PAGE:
In the popular mind, however, this Augustinian inference which became dogma in the Catholic Church in 1950, is often conflated with the teaching on the virgin birth of Jesus. Today, December 8th, is the Feast of the Immaculate Conception. In Ireland, it is the traditional pre-Christian shopping day, acknowledged as such long before there was ever a Black Friday or Cyber Monday.

Of course, the idea of virgin birth, as Richard Dawkins, the late Christopher Hitchens, and Daniel Dennett would probably remind us, was a commonplace in the ancient mythologies, and elsewhere, too. I came across this view for the first time back in 1979 in John Hicks’ The Myth of God Incarnate. In the introductory essay to this book, Maurice Wiles, the noted liberal biblical scholar, suggested strongly that belief in the Incarnation was not an essential doctrine for Christianity. Many have argued as much since. However, it is true to say that for most Christians, this doctrine is still regarded as fundamental for their faith.

All of this was in my mind this morning as I prayed the liturgical Office of Readings. I expected the language of divine incarnation. But, unexpectedly, and perhaps because my theological antenna were acutely erect, I found myself drawn into the text and discovered a subterranean cluster of more contemporary ideas to which previously I had paid no attention.

The readings were from St Anselm and St Sophronius of Jerusalem. From St Anselm I read:

Yours was the privilege of carrying God into the world. (St Anselm)

Right there St Anselm pens in literary metaphor the traditional doctrine of the Church. I stumbled a little on the doctrine. But I admired the metaphor. And, then, thinking of a friend of mine whose baby is near term, I see the rightness of the language. What greater privilege is there for a woman than to bring a new human consciousness into the world. Men can’t do it. But focusing the new lenses of contemporary theological insight, there is a sense in which bringing a new human consciousness into the world is a birthing of the divine. Something akin to incarnation. It’s not just biological and evolutionary stuff.

To see human birth as a process through which the divine enters the world is an inheritance from the ancient world. Democritus, Epictetus and the Stoics, somewhat contemporaries of Jesus, believed this to be so. For them every human soul contained a spark of the divine. Equally, many of the Eastern religions see human beings as possessing the divine presence. Every human birth is an incarnation of the divine, they would say.

Today, we no longer believe that the human world alone is the locus of consciousness. From the work of people like David Chalmers (1995) we are invited to see consciousness as more widely present in the natural world than we hitherto believed. This remains disputed, of course. Nonetheless, many believe consciousness to be widespread and present throughout the natural world. John Feehan, among others, consistently stresses this insight (see his book, The Singing Heart of the World, 2012.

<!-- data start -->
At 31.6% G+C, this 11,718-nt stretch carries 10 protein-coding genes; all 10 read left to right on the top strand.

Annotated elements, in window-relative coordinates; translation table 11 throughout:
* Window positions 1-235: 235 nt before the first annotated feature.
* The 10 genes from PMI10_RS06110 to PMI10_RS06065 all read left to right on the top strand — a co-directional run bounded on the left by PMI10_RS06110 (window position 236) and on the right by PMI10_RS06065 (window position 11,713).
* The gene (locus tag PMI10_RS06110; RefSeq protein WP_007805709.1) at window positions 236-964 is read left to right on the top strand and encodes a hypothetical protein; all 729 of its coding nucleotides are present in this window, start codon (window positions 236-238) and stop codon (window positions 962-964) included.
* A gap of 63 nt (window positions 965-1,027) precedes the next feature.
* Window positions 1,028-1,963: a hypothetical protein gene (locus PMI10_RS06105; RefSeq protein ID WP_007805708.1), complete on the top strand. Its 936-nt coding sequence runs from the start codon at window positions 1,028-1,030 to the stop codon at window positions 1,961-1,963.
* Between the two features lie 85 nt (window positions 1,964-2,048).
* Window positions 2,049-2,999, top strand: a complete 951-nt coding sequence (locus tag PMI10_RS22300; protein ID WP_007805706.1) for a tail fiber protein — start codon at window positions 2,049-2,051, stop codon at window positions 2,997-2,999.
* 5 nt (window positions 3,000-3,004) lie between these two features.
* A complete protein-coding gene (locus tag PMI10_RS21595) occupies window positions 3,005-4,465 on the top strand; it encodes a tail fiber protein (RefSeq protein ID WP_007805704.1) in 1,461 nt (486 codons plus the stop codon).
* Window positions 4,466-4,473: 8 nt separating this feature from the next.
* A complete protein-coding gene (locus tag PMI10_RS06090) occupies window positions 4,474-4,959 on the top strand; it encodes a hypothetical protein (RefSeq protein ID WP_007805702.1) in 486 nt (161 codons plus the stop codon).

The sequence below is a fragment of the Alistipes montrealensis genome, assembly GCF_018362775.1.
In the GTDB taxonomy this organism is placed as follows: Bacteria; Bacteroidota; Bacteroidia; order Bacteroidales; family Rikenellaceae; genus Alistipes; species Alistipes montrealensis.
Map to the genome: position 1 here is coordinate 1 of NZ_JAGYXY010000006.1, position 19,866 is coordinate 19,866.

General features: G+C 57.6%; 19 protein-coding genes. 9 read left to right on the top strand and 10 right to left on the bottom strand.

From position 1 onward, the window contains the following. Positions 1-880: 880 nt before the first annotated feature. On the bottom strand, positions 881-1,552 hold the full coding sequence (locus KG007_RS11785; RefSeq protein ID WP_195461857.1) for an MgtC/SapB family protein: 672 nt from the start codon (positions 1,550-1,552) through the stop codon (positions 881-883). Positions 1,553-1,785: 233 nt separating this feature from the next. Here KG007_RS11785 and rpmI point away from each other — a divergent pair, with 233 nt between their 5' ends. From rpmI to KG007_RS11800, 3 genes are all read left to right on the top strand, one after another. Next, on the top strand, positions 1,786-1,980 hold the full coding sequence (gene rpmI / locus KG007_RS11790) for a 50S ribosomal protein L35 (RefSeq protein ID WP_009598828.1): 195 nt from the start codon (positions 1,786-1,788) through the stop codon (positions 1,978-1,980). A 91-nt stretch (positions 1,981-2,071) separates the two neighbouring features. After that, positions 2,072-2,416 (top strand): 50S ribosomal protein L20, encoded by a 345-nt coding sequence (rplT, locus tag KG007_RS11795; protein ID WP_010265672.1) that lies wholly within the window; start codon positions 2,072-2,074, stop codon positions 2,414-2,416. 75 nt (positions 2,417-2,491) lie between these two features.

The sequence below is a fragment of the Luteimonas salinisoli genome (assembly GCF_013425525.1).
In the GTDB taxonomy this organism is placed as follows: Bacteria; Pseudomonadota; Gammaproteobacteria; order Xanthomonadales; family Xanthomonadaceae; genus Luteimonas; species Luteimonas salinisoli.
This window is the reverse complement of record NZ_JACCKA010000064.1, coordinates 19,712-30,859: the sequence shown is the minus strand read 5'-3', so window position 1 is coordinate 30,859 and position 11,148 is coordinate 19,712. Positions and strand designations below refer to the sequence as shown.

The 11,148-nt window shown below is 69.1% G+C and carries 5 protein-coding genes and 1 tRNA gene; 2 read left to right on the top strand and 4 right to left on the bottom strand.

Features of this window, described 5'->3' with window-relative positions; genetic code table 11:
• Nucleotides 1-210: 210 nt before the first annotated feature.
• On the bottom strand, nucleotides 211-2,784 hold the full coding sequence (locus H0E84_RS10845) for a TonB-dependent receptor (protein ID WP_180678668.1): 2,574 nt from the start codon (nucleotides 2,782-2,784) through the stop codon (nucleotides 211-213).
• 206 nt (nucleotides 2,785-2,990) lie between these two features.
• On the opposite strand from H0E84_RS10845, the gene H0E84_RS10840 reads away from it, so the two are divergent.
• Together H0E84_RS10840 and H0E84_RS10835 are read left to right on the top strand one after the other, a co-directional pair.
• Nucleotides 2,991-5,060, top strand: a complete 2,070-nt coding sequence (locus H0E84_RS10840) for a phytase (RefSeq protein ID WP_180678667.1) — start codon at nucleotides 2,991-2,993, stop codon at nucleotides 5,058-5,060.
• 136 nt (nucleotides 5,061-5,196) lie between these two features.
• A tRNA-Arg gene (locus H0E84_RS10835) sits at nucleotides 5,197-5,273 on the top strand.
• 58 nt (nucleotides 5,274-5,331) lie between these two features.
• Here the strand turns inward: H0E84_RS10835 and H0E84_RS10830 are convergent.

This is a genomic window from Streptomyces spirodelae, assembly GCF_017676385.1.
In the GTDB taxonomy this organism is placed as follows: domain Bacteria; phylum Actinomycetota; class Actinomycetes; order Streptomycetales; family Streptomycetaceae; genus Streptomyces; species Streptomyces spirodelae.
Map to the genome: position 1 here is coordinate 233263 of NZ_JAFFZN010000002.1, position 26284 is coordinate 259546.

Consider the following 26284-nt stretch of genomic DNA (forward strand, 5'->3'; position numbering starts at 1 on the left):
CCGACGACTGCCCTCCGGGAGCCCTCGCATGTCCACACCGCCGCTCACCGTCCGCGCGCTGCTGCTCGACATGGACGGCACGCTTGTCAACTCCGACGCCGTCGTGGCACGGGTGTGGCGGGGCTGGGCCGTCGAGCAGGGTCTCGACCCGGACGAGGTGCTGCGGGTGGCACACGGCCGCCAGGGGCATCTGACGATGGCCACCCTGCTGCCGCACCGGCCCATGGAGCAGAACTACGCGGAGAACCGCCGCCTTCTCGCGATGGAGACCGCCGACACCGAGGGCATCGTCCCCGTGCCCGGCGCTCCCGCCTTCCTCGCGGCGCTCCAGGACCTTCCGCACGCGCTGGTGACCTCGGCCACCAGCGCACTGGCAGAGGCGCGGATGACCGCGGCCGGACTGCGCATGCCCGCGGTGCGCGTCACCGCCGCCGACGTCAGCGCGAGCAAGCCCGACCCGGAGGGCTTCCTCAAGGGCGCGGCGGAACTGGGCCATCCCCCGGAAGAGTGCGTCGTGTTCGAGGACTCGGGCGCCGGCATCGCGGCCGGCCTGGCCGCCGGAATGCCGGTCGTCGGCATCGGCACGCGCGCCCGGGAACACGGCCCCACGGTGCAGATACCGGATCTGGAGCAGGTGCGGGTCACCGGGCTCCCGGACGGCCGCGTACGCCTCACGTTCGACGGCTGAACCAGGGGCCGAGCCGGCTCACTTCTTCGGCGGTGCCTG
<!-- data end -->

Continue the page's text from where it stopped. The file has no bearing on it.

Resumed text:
At the same time, self-consciousness is a defining feature of human identity (and not just reason as Kant would have it). On its own, the Universe cannot utter an “I”. Only with the emergence of the human has a consciousness of an “I” and a recognition of a “Thou” become possible. For this reason, many of our contemporaries understand evolution as the story of the Universe becoming conscious of itself.

Anselm of Canterbury
St. Anselm of Canterbury , died 1109

So, we can say, with St Anselm, that the human experience of giving birth participates in the transcendent mystery of the divine becoming present in the Universe. No wonder that he goes on to say:

The Universe rejoices with new and indefinable loveliness. Not only does it feel the unseen presence of God himself, its Creator, it sees him openly working and making it holy. These great blessings spring from the Blessed fruit of Mary’s womb.

Were these words from the pen of Matthew Fox or Brian Swimme we might not be surprised. But St Anselm of Canterbury! The Universe feels the presence of God. Strong language. And this presence is linked to Mary’s giving birth to Jesus of Nazareth. Of course, it is true that the divine presence in the Universe has existed by the very act of Creation itself. The Universe is sacred. But human consciousness introduces the capacity for that presence to be recognised and come to being. And, in that sense, God is born, the divine comes into being.

That is what Incarnation is about. It is a myth. It is a reality. It is a daily miracle. And it is more. We celebrate Mary’s role in this miracle on the Feast of the Immaculate Conception. Truly, in Mary, all nature is blessed.

What should I do?

dark_sky_overhead3

Sometimes it helps when others point out the way, even if the way is well known, signposted and staring one in the face. Like many others who read this blog I am aware that what is most needed to live this one life we have is an attitude of gratitude and a contemplative engagement with the world as it is. But sometimes the desire to change the world, make it better or fight against injustice just gets in the way.

Recently, in an evening meeting with some others, it was a colleague who himself is a very busy person, a committed high school teacher and deputy principal, reminded us all of the need to live our lives mindfully and to be intentional in what we do. It is good to be challenged and encouraged by others.